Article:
NORMAL — Reasonable accommodations in workplaces and welcoming recreation and leisure centers for people with autism are among goals of a community campaign announced Tuesday.
The Autism Friendly Community campaign — announced at the Marriott Hotel & Conference Center by Autism McLean and Marcfirst — is an effort to help businesses, the service industry and community organizations to better understand and work with people with autism.
"One in 45 people is on the autism spectrum," said Kari Sandhaas, Autism McLean vice president and chairwoman of the new campaign. With more than 2,500 people in McLean County with autism, "a sizable percentage of the community is touched by autism," she said.
"But people with autism are often overlooked," especially as they become adults, she said.
"It's hidden. We fly under the radar," said Marty Murphy of Normal, who has autism.
Because many people don't understand autism, many people on the autism spectrum are unemployed. People with autism often have difficulties with social interaction, information processing and sensory sensitivities, which means that some people with autism don't make it past job interviews, said Mike Matejka, a member of the Autism Friendly Community committee.
While the employment rate for people with autism statewide is 10 percent, the people with autism supported by Marcfirst have an employment rate of 60 percent, said Marcfirst CEO Laura Furlong.
That's because Marcfirst has a supported employment program that helps people with autism and other disabilities to find and retain jobs through job coaching and reasonable accommodations, she said.
"Some people need more coaching than others," said Brian Pihl of Normal, who has autism and works as a laundry attendant at the Marriott.
"We're not Rain Man," Murphy said. "It's a spectrum. Some of us can do calculus. Some of us can fold towels."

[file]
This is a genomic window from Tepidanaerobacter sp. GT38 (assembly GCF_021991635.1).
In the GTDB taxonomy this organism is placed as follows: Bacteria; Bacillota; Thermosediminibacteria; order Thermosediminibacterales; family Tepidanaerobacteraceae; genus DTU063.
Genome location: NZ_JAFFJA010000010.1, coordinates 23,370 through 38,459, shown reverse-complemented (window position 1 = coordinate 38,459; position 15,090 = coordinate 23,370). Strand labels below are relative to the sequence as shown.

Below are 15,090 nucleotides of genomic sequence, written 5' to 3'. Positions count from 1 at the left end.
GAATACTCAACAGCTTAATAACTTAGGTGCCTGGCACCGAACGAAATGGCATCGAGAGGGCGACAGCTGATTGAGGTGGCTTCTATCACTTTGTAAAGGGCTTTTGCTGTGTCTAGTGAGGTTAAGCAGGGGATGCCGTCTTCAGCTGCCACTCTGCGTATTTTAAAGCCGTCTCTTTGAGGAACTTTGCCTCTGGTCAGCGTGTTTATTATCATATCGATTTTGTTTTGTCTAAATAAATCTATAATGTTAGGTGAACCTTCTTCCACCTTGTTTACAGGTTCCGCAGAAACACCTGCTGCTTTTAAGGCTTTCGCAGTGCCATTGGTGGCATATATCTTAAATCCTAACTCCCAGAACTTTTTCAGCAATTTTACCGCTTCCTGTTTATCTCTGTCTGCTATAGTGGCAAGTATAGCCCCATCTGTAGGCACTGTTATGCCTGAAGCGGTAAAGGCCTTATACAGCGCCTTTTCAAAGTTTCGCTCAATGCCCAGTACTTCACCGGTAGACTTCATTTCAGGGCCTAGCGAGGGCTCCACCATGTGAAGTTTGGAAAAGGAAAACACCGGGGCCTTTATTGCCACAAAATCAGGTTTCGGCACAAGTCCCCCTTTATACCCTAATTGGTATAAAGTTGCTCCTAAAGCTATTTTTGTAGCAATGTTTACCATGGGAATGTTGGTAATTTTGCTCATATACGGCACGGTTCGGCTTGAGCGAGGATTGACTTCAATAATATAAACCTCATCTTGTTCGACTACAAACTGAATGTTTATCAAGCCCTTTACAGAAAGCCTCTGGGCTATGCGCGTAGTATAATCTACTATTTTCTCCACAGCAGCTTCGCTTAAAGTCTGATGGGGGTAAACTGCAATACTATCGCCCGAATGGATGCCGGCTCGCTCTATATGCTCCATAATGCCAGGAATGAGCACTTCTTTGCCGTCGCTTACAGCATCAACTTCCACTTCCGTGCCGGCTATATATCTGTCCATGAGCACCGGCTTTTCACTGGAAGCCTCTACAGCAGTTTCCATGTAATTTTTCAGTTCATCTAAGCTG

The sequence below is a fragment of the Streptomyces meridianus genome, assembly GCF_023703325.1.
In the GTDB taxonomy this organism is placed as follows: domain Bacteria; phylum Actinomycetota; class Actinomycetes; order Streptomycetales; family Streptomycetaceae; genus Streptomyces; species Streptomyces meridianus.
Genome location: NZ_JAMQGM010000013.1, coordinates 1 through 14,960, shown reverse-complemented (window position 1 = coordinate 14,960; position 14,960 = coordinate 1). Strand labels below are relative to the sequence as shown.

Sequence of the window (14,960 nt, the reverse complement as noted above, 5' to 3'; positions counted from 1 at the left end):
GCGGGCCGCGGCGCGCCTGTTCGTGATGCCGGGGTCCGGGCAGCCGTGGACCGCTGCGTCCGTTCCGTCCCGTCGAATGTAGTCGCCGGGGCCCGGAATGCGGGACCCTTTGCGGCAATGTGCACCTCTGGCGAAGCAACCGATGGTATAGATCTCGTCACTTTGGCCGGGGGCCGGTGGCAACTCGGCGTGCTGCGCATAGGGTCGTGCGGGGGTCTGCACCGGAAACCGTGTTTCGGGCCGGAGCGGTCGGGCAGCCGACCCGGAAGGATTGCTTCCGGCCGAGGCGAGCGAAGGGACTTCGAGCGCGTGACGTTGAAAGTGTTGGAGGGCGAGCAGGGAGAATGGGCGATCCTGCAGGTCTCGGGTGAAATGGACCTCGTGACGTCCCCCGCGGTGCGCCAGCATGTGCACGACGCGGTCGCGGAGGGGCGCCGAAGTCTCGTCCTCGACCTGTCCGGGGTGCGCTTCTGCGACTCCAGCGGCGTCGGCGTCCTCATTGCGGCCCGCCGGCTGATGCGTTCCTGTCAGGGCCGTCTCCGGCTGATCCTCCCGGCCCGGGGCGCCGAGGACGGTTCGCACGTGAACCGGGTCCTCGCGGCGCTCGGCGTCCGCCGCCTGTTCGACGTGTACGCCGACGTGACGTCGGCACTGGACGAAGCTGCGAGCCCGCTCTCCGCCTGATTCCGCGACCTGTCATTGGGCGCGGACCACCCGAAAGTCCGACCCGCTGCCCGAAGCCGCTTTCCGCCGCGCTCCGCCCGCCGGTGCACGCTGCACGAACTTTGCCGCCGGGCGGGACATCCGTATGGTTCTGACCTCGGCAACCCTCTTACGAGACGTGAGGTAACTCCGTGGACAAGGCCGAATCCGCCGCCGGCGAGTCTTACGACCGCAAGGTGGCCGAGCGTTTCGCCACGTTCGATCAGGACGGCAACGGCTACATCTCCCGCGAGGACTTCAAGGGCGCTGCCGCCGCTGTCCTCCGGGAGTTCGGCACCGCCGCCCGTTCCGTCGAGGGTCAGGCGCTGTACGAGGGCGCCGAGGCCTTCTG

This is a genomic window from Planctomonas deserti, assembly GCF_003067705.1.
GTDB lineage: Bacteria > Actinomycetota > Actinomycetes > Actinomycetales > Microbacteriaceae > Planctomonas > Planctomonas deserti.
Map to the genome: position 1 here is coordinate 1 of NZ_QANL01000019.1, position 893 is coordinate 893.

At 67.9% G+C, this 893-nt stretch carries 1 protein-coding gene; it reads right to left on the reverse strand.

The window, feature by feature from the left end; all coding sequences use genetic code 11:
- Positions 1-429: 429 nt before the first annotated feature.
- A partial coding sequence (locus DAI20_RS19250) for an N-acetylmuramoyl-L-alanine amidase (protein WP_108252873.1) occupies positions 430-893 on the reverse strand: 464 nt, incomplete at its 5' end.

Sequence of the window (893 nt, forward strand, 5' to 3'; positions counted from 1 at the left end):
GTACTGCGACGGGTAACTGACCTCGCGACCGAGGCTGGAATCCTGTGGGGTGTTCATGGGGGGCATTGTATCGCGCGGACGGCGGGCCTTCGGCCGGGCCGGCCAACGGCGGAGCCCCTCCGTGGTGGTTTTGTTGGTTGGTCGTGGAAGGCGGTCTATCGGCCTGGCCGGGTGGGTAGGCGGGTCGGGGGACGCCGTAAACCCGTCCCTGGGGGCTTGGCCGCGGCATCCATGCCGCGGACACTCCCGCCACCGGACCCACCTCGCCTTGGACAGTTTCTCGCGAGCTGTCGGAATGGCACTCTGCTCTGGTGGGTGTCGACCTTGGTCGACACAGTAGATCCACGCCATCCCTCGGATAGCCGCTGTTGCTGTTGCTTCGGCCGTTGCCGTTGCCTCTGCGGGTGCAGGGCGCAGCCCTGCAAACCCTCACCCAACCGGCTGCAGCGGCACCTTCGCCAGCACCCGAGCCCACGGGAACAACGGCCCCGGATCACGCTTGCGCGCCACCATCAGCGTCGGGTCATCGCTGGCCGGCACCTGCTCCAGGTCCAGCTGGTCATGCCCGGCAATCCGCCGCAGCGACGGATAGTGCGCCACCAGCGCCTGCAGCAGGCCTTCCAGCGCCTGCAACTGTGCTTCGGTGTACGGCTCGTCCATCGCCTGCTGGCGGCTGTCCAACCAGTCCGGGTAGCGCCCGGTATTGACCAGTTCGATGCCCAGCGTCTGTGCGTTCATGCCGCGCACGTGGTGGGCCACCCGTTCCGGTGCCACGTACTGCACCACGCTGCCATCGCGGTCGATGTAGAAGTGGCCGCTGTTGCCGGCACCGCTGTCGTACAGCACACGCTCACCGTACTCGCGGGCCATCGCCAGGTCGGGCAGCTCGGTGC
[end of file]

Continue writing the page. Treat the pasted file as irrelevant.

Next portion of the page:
"People on the autism spectrum are reliable, enthusiastic employees," Pihl said. "The employees benefit and the community benefits."
Accommodations may include earplugs to filter noise and dark glasses to filter fluorescent lighting, Murphy said.
As more people are diagnosed with autism, it's important for businesses to understand how to employ and accommodate people with autism, Murphy said.
The Autism Friendly Community campaign invites people to go to www.autismfriendly.community to take a survey to determine whether your business or organization is autism friendly, Sandhaas said.
The site will be populated with ideas for businesses and organizations to be more welcoming to people with autism and will include resources and organizations that can help employers with information and training, Sandhaas said.
Michael Mace, a 19-year-old Heartland Community College student with a twin brother with autism, collected 600 signatures in one month from McLean County residents who support more job opportunities for people with autism.
"This is the backbone of this community saying 'This is a real issue,'" Mace said.